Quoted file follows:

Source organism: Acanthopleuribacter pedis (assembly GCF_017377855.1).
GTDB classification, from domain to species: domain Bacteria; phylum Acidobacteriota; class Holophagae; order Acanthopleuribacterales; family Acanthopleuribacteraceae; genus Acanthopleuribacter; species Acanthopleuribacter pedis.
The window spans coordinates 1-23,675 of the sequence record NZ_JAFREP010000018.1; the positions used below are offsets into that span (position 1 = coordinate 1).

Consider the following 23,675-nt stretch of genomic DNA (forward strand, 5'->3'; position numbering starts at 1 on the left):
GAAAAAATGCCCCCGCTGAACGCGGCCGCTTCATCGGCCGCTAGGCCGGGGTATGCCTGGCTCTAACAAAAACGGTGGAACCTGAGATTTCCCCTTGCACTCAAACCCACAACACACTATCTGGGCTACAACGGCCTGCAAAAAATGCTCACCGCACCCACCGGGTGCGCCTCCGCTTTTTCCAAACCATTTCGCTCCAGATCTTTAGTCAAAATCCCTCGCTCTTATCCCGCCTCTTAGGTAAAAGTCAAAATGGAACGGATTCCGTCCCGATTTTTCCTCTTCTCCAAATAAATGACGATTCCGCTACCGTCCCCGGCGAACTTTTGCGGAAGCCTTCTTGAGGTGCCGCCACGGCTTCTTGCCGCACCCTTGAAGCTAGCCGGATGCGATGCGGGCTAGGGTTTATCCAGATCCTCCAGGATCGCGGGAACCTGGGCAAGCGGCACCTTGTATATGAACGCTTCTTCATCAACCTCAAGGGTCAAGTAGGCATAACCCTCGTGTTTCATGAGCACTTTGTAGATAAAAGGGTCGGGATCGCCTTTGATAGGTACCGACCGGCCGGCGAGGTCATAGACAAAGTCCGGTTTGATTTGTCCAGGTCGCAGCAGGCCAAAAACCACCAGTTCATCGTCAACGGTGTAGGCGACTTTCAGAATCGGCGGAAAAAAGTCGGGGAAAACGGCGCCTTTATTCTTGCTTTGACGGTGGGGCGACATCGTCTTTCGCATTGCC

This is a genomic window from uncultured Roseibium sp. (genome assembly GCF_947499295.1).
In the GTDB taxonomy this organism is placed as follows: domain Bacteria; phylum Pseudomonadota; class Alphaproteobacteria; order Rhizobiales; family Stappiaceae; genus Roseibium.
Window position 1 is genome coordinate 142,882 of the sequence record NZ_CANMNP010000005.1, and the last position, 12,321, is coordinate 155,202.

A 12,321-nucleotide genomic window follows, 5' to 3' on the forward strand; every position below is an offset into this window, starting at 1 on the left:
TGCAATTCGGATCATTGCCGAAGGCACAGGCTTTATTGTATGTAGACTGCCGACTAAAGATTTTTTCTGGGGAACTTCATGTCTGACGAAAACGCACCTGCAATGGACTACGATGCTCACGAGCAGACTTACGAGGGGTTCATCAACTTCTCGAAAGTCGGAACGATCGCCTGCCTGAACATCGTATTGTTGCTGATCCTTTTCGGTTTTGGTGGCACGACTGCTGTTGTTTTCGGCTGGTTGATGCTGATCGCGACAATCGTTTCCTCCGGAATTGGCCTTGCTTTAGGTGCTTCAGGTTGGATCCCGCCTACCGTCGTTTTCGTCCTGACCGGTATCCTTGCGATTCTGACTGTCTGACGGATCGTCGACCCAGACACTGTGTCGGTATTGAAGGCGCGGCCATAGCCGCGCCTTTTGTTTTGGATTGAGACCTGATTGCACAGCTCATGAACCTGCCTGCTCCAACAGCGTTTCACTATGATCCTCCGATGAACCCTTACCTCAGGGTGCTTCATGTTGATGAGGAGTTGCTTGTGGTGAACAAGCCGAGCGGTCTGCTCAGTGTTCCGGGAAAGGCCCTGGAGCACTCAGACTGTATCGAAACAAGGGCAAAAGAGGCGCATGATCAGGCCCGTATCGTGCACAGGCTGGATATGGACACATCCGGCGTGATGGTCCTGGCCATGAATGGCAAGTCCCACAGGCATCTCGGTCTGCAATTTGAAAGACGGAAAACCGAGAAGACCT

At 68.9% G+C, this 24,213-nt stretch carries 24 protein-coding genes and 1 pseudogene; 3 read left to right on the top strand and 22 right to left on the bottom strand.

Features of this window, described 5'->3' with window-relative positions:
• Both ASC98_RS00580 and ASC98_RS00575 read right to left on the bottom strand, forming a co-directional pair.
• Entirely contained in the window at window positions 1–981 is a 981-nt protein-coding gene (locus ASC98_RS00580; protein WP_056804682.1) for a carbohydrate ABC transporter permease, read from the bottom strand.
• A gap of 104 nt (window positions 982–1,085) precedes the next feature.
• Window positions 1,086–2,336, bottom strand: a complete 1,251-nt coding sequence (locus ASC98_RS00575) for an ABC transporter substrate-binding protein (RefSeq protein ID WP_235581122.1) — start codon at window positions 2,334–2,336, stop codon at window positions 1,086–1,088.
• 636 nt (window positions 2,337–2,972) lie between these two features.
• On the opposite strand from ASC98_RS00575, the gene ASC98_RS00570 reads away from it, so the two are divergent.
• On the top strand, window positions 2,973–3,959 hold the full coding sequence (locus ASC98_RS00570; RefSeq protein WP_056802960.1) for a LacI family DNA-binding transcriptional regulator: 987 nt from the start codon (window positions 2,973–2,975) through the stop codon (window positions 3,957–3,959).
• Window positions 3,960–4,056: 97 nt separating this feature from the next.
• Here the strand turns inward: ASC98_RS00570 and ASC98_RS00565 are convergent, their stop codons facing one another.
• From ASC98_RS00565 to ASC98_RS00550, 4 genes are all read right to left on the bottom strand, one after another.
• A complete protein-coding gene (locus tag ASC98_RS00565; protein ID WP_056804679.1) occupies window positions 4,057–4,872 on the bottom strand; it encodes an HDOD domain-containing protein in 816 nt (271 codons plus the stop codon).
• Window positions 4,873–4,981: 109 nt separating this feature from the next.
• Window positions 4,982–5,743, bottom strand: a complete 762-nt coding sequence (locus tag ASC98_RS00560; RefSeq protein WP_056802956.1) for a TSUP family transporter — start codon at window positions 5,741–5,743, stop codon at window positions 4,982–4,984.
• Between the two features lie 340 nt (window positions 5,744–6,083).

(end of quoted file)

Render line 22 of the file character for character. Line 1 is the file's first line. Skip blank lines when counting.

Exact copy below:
• From ASC98_RS00565 to ASC98_RS00550, 4 genes are all read right to left on the bottom strand, one after another.